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We pass in our web app's HTTP router as a request handler for the server. When we run NewServer, a server is set up to run on your localhost, on a randomized port. In fact, if you had your test run time.Sleep to pause for a while, you could actually go to that server in your own browser!

Now that we've got our server, we set up our client and have it test an HTTP roundtrip to our /sloth endpoint:

    c := NewClient(http.DefaultClient, svr.URL)
    m, err := c.GetSlothfulMessage()
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The base URL we give to the Client, is the URL of the server, which is the randomized port I mentioned earlier. So a request might go out to somewhere like "localhost:1123/sloths", or "localhost:5813/sloths". It all depends on which port httptest.NewServer picks!

Finally, we check that we didn't get an error, and that the response is what we expected. If we run go test -v, we'll get:

=== RUN   TestHandleSlothfulMessage
-------- PASS: TestHandleSlothfulMessage (0.00s)
=== RUN   TestGetSlothfulMessage
    webapp_test.go:37: error in GetSlothfulMessage: got status code 404
-------- FAIL: TestGetSlothfulMessage (0.00s)
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A failing test, because we got a 404 response, not the 200 we expected. So that means there's a bug in our client.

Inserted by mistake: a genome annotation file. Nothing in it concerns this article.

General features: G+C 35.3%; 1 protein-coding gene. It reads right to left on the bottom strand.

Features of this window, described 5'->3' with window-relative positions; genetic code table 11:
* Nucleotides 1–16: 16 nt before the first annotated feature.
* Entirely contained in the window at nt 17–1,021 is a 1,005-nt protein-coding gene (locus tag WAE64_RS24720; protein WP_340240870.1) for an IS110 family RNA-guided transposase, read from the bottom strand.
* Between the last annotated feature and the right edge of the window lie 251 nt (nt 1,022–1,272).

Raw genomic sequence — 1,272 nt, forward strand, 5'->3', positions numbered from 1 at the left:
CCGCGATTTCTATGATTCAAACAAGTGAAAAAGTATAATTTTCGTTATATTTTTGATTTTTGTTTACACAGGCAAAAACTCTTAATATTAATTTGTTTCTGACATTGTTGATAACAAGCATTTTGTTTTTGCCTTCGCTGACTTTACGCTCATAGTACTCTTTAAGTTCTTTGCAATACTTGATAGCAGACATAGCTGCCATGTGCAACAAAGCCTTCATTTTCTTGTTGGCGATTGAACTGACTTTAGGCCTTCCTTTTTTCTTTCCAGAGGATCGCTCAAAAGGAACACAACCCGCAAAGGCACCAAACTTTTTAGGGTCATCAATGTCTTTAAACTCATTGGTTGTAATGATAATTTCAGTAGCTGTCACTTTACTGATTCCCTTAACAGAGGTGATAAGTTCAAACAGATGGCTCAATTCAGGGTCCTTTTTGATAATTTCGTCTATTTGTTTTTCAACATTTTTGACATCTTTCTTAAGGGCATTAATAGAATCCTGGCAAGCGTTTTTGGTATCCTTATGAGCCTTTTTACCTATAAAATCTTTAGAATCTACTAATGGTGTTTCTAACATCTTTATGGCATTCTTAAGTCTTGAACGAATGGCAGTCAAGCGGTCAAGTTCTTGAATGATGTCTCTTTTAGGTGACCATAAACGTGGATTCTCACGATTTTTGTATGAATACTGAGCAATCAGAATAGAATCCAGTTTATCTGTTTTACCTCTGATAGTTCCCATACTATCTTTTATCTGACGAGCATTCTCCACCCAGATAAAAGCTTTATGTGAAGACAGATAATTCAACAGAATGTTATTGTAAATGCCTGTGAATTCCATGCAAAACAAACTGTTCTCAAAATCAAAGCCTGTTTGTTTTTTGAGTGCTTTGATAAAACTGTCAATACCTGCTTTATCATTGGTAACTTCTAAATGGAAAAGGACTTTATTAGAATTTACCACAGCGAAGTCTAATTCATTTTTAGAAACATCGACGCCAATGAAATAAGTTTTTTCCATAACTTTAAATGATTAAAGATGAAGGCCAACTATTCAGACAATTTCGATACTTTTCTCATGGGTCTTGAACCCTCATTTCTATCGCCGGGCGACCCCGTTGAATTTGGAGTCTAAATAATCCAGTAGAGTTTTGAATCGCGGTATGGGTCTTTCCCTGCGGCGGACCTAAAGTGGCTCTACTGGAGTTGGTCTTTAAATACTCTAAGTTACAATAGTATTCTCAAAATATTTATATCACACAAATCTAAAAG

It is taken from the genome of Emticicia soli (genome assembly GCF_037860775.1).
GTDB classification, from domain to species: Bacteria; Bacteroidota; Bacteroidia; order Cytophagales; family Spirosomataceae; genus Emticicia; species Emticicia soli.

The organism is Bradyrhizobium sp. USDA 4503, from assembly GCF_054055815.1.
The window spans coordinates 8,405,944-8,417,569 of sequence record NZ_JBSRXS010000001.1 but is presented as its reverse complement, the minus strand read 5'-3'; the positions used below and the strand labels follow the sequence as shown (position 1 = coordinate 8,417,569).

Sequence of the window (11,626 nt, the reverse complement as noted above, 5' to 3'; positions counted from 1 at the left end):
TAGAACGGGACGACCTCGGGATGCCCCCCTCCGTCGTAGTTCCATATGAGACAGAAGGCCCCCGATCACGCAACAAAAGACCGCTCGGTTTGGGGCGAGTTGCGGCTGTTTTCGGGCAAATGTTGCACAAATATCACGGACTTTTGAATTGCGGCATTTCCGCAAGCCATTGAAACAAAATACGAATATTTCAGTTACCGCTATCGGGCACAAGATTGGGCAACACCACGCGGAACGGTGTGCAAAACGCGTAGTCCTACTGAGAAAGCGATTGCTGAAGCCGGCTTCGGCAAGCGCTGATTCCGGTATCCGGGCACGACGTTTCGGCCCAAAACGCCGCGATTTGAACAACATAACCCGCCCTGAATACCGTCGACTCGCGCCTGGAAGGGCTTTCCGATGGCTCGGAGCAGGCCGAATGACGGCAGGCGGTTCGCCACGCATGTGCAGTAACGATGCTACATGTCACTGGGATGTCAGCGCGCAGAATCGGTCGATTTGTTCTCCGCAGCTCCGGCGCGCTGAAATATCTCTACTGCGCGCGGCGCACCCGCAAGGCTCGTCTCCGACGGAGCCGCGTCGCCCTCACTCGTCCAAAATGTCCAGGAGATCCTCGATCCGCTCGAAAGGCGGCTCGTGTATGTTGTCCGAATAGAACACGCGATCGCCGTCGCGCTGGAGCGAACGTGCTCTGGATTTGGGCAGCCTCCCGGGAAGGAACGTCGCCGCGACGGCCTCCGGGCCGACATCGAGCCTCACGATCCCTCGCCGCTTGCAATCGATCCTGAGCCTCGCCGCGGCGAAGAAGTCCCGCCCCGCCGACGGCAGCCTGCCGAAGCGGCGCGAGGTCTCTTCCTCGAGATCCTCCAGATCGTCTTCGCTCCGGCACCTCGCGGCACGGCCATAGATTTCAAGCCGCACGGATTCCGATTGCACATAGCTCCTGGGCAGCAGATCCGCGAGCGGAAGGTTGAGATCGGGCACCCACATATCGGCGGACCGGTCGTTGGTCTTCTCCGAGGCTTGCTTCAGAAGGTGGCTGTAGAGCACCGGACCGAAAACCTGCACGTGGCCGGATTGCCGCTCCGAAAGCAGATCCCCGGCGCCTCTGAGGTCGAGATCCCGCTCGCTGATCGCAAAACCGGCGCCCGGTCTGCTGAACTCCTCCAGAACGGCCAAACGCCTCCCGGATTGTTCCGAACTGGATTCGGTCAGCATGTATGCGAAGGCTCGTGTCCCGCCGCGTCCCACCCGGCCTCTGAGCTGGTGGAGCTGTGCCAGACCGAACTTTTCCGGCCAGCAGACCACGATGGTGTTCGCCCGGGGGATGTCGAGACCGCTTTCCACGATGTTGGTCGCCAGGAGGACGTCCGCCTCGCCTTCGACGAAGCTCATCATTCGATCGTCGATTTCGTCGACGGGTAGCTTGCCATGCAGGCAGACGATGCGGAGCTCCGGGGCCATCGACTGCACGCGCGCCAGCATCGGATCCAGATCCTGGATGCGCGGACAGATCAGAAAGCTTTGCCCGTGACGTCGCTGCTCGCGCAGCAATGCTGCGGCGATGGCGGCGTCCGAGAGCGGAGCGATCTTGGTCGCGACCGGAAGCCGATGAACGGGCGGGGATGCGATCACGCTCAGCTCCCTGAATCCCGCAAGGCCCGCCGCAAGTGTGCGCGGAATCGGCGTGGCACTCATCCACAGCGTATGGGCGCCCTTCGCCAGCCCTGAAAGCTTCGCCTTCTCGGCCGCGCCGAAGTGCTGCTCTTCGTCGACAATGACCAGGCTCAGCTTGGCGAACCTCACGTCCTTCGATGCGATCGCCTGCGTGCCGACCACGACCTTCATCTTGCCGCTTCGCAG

The part of GetSlothfulMessage that was for sending our HTTP request was:

func (c *Client) GetSlothfulMessage() (*SlothfulMessage, error) {
    res, err := c.httpClient.Get(c.baseURL + "/sloths")
    if err != nil {
        return nil, err
    }
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As you can see, we're sending the request to c.baseURL + "/sloths". We wanted to send it to /sloth, not /sloths. So fix that code, run go test -v, and now...

=== RUN   TestHandleSlothfulMessage
-------- PASS: TestHandleSlothfulMessage (0.00s)
=== RUN   TestGetSlothfulMessage
-------- PASS: TestGetSlothfulMessage (0.00s)
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Your test should pass!

As you can see, with the httptest package's ResponseRecorder and Server objects, we've got the ability to take the concepts we were already working with for writing tests using the testing package, and then start using functionality to test both receiving and sending HTTP requests. Definitely a must-know package in a Go web developer's toolbelt!

Thank you to my coworker Aaron Taylor for peer-reviewing this blog post!

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Pritesh Usadadiya

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Curated as a part of #18th Issue of Software Testing Notes newsletter.